Earlier this month, North Beach residents shot down a controversial development proposal that would have transformed a historic beachfront stretch of North Beach into a massive new luxury condo. It was a huge win for preservationists, but left a big unanswered question: What comes next for the dilapidated buildings in the area?
Residents got a few clues Monday night, when urban planning firm Dover Kohl launched the next phase of North Beach’s development: a “master planning” process that will chart a cohesive vision for the community. Around 100 people — including city officials, community activists, preservationists and developers — gathered at the North Shore Youth Center to air concerns and provide input.
“The purpose of the master plan is to provide a framework for the neighborhood,” said Miami Beach Planning Director Thomas Mooney. “And to make sure that controversial ideas, like zoning proposals, match the idea of what the community wants.”
The Miami-based Dover Kohl will work over the coming year to formulate a plan for the neighborhood, which stretches from 63rd Street to 87th Terrace, from the Beach to the Bay. It will include ideas for new and existing structures, green spaces and parks, transportation infrastructure and more. Throughout the process, they’ll provide opportunities for the community to provide input. And an additional group of consultants will provide the plan's ideas for bicycle infrastructure; historic preservation; civil engineering; and coastal resiliency for sea level rise. The plan even has its own website: PlanNoBe.org.
The result, planners say, will be an economic and revitalization strategy that builds upon — but doesn’t erase — the existing fabric of the neighborhood.
Since its heyday decades ago, North Beach has decayed. Some residents complain about crime and blighted buildings. In recent years, the city has led piecemeal revitalization efforts, such as refurbishing the Normandy Fountain, implementing a free trolley system and providing more cultural events at the renovated North Beach Bandshell.
But compared to Mid and South Beach, North Beach is humble and quiet—home to a diverse, mixed-income community. And many residents say that's precisely what they love about the community.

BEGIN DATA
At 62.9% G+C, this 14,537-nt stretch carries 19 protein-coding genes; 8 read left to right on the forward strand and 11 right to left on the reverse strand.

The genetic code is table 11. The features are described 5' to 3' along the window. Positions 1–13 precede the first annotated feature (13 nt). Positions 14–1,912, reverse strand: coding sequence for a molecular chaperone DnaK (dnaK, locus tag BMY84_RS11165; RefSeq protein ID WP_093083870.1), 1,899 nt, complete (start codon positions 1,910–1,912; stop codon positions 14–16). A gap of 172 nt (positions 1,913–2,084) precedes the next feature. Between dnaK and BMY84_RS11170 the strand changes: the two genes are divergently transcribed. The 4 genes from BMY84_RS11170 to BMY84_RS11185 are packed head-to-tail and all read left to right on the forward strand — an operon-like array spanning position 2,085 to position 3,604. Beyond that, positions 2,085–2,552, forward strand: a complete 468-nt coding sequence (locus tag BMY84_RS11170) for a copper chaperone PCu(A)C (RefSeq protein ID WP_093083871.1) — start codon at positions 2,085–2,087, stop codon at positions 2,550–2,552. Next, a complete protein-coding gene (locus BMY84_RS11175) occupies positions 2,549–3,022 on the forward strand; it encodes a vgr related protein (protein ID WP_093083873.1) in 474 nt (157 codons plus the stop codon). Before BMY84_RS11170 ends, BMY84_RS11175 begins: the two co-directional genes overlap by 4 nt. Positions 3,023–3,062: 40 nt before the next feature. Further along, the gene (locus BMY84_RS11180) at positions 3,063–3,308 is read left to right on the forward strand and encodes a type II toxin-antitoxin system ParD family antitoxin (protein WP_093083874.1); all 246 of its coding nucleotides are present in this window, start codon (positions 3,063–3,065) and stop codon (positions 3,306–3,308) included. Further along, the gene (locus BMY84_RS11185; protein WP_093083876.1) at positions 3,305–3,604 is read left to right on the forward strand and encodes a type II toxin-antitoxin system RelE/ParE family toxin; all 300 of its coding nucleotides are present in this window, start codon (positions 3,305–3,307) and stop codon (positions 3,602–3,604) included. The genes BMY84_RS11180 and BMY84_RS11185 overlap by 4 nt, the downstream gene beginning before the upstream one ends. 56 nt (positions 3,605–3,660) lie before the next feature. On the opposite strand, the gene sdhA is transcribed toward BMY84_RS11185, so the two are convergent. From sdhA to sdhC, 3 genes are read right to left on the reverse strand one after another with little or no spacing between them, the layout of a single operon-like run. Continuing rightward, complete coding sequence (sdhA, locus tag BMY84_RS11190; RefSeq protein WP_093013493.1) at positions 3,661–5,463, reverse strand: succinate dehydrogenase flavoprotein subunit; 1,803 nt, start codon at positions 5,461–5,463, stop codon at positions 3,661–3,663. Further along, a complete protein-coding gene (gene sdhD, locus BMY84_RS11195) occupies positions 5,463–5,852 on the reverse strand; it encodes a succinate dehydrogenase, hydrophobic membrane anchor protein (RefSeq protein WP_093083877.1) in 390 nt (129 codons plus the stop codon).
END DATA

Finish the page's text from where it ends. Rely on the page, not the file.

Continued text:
Earlier this year, developer Sandor Scher, who was present at Monday’s meeting, spent more than $70 million on over a dozen properties in the area. He planned to demolish several historic buildings to construct a beachfront high-rise condo. But earlier this month, his zoning proposal was rejected by a majority of Miami Beach voters.
Scher had said repeatedly that he had no alternative plans for developing Ocean Terrace if the ballot question failed. And he argued that waiting for a larger master plan hasn't worked in the past, and that there’s no guarantee that plans will be adopted or funded by the city.
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Indeed, on Monday night, architect and long-time resident Laurie Swedroe pointed to a number of master plans for North Beach — including one she drew herself in 1994.
"These plans already exist," Swedroe said, "and I hope these planners use them."
While indeed there's no guarantee that any part of the master plan will be adopted by the city, preservationist and former commissioner Nancy Liebman said the Dover Kohl process is more impressive and comprehensive than anything that’s come before.
“The other plans were like a drop in the water,” she said. “There’s never been a cohesive plan where people will work together like this. These really are the masters of master planners. They’re not city people, and they’re not burdened by politics.”